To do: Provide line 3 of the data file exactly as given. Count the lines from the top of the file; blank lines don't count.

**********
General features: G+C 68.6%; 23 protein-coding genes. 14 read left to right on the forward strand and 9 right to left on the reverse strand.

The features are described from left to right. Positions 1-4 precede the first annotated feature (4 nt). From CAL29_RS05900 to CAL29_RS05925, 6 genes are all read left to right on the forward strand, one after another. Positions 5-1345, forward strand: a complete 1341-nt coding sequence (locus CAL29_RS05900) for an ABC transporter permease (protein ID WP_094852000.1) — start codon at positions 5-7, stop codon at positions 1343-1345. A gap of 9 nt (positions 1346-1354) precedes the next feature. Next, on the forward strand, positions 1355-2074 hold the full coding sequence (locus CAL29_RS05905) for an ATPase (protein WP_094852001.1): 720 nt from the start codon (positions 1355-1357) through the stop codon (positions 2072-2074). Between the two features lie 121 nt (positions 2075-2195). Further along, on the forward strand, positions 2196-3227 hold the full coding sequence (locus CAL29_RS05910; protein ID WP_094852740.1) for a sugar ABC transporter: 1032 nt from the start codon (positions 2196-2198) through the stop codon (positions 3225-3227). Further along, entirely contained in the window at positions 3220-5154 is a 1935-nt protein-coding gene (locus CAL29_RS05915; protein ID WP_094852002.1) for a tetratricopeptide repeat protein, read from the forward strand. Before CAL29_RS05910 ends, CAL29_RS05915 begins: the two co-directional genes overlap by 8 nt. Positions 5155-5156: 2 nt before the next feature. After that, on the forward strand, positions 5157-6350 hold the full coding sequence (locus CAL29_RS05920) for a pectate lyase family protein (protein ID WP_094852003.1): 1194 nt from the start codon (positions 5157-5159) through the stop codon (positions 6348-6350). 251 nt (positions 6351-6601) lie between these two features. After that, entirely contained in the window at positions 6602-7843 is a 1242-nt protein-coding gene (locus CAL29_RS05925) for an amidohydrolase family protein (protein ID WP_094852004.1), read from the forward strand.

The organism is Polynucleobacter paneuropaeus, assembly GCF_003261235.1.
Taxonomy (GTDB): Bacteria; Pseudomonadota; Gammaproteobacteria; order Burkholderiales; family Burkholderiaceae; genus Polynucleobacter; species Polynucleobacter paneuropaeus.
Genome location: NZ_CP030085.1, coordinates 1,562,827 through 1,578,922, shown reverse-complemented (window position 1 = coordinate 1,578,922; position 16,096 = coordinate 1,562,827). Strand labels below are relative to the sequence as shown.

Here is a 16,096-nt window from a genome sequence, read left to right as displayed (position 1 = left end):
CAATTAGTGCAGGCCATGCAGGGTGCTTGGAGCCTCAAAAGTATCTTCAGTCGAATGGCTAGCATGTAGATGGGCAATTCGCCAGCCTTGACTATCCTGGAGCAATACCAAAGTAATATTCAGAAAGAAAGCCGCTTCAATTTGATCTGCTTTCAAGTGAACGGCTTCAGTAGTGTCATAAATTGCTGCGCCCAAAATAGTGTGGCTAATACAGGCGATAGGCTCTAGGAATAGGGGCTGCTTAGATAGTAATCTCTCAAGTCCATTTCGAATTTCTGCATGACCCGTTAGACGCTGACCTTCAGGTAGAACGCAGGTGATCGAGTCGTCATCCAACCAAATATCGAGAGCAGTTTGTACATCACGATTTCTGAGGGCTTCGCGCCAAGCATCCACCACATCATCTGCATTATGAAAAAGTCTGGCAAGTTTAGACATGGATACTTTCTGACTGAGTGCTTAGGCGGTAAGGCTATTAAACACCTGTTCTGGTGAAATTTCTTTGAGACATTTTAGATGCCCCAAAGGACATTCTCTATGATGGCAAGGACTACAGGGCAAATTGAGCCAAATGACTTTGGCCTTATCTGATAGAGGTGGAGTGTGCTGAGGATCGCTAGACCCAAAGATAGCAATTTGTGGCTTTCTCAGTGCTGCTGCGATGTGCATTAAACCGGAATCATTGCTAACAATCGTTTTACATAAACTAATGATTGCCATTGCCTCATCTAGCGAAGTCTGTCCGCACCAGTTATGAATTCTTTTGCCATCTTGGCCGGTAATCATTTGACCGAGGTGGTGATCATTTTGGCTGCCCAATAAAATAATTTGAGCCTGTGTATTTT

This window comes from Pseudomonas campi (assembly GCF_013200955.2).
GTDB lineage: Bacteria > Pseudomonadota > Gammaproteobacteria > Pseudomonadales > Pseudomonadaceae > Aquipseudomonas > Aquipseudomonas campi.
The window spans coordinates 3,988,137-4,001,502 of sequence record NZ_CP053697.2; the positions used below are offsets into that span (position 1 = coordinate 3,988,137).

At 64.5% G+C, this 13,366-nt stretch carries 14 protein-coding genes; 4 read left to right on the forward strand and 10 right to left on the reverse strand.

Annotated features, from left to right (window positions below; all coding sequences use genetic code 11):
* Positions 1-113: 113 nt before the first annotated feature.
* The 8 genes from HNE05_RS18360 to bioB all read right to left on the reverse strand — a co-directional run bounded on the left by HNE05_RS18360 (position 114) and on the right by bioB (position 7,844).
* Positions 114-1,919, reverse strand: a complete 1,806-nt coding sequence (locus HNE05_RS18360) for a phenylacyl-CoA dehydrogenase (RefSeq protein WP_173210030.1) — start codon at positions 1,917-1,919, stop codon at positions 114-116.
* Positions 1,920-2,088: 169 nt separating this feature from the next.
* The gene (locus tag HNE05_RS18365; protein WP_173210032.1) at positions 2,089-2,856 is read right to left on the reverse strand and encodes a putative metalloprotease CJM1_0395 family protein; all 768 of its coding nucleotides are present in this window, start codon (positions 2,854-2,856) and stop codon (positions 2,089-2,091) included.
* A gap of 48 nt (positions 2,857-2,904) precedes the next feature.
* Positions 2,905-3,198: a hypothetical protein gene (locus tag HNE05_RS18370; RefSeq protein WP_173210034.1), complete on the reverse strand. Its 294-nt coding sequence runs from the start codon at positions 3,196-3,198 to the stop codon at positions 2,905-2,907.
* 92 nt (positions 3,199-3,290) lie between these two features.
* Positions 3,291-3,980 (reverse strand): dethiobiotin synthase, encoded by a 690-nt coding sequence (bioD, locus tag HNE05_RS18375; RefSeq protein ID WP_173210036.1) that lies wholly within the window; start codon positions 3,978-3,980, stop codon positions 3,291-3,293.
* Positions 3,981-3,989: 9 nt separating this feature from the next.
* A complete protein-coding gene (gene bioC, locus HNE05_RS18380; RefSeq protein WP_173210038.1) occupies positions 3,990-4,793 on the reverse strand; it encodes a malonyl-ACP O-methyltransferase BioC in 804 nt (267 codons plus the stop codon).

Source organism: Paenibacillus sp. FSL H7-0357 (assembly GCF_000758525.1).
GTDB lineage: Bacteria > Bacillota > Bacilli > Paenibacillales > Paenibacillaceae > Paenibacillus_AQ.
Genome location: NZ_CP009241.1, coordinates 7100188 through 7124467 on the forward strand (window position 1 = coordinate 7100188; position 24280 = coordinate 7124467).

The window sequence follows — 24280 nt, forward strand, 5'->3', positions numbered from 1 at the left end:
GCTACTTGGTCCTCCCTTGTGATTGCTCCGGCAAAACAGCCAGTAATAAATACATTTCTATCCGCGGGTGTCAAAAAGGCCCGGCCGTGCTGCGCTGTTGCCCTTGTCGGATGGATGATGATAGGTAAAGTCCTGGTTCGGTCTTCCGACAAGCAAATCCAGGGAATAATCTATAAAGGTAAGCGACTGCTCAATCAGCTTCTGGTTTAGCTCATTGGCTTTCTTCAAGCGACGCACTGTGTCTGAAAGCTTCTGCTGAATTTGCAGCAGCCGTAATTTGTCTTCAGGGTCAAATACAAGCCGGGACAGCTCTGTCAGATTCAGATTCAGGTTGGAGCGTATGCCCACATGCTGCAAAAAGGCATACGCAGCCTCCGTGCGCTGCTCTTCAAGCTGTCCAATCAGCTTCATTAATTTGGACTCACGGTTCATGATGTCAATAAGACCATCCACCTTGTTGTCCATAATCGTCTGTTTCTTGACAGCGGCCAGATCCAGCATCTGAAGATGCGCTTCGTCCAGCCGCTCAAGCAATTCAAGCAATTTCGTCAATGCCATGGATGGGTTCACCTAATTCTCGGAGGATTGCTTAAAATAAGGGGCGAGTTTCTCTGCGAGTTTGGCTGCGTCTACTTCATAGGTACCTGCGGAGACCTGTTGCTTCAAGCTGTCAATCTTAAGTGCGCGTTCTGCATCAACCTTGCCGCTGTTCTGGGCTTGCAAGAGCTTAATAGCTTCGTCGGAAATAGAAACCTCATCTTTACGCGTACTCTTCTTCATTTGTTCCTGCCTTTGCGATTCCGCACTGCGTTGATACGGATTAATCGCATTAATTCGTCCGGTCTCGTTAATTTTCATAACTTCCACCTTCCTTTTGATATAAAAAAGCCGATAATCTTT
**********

The organism is Polynucleobacter paneuropaeus, assembly GCF_003261235.1.